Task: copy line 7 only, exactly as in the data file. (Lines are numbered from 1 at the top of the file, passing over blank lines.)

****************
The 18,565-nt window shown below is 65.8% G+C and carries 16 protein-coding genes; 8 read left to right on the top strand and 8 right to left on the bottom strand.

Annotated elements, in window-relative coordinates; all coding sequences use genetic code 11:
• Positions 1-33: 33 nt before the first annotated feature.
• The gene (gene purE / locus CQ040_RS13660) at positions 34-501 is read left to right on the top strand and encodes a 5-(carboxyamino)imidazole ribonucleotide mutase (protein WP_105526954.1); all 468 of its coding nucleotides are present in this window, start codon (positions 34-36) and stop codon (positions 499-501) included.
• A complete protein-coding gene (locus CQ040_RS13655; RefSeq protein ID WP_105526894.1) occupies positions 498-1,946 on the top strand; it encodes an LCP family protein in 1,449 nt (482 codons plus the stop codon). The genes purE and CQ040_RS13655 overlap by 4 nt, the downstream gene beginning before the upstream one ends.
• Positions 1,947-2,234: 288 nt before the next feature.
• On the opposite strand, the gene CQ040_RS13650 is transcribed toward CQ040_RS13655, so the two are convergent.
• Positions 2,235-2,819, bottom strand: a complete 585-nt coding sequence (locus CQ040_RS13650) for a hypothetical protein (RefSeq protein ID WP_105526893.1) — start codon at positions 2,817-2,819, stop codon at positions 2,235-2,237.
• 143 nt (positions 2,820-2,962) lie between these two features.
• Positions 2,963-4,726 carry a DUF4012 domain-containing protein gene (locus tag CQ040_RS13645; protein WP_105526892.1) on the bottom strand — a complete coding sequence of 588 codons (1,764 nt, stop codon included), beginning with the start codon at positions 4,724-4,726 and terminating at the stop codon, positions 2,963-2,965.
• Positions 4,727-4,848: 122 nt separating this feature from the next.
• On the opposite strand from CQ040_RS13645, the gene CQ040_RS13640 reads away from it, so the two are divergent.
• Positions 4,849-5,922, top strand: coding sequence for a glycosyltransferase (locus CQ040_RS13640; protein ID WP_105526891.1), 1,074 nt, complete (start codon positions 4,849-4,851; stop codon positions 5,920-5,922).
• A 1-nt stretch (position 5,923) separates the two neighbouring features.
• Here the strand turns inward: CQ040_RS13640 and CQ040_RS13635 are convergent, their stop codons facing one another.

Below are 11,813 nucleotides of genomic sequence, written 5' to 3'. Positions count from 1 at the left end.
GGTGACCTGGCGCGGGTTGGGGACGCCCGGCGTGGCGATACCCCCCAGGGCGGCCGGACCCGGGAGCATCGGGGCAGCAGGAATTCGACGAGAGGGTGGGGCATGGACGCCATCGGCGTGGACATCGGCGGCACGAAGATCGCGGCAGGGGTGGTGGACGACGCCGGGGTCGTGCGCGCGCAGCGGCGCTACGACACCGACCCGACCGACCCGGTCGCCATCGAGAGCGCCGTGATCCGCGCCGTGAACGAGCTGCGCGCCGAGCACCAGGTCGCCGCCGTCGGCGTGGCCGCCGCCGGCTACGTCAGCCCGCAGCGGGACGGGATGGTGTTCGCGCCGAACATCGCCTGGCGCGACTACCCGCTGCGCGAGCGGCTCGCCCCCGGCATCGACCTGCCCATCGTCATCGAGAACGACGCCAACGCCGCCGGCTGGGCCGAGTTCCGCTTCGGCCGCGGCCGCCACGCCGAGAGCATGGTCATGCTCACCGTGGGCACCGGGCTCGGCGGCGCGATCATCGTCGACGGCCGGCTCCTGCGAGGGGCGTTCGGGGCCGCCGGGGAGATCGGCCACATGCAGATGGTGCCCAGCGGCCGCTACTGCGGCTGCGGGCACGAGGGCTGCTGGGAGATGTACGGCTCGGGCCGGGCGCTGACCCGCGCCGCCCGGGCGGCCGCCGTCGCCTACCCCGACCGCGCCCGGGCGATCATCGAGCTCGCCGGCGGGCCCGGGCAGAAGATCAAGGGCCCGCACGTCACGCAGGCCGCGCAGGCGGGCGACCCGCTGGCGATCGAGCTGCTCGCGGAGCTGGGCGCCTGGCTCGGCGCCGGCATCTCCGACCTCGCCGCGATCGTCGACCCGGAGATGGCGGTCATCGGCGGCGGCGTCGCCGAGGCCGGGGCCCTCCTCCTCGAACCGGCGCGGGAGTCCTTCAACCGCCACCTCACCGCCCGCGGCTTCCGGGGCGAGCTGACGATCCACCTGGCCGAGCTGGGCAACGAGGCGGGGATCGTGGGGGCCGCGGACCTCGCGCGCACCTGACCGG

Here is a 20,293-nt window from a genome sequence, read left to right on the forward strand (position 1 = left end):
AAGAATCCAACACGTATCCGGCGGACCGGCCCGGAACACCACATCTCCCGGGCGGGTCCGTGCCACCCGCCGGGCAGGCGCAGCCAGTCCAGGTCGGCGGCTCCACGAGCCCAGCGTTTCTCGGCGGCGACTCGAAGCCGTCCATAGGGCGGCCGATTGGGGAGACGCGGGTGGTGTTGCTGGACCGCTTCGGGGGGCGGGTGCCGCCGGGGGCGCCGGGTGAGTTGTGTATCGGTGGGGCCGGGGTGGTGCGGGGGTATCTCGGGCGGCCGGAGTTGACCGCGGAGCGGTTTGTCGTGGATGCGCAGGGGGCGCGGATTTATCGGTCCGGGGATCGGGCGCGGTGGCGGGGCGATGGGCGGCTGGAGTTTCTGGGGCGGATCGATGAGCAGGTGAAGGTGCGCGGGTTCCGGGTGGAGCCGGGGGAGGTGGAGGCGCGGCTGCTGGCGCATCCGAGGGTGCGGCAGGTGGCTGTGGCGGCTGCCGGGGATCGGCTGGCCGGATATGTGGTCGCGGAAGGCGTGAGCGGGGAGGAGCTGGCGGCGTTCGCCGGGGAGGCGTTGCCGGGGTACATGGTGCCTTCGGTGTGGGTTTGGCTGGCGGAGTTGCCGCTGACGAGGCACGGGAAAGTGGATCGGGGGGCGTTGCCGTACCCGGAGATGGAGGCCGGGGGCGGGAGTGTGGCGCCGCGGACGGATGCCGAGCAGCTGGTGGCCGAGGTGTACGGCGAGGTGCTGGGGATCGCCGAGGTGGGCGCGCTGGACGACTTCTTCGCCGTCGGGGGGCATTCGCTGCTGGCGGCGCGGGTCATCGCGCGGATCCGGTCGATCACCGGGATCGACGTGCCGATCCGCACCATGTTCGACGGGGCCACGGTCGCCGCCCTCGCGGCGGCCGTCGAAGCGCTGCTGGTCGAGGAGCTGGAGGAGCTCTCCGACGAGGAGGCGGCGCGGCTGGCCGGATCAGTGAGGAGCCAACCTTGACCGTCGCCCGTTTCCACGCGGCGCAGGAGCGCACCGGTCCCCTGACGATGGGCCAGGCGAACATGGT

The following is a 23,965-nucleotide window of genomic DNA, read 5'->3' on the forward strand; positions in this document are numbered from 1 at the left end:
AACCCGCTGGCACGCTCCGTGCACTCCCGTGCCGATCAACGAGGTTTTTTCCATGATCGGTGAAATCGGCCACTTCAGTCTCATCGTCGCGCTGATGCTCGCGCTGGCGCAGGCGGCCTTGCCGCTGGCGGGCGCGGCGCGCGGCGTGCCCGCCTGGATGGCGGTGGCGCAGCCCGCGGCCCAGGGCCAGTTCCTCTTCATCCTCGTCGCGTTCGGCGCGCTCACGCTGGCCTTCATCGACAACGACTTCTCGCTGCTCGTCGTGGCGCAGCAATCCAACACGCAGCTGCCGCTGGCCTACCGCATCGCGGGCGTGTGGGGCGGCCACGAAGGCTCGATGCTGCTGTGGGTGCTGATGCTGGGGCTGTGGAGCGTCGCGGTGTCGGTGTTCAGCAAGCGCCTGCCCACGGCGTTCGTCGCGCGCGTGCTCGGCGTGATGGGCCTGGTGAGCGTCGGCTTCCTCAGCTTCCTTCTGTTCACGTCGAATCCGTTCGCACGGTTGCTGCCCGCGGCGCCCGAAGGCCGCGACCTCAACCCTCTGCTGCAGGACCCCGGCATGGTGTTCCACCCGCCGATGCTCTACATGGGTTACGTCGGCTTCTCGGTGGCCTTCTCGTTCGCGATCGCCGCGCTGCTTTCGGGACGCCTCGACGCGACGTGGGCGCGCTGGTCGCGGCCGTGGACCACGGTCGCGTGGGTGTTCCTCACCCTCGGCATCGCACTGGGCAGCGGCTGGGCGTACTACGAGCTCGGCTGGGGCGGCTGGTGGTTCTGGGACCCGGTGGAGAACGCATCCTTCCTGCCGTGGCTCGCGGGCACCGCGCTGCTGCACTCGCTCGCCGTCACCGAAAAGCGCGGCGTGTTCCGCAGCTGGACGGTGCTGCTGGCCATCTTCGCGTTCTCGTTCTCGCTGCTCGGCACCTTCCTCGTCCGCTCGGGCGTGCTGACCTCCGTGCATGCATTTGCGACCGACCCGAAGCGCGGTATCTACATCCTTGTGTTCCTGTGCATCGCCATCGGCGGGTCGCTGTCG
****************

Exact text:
• On the opposite strand, the gene CQ040_RS13650 is transcribed toward CQ040_RS13655, so the two are convergent.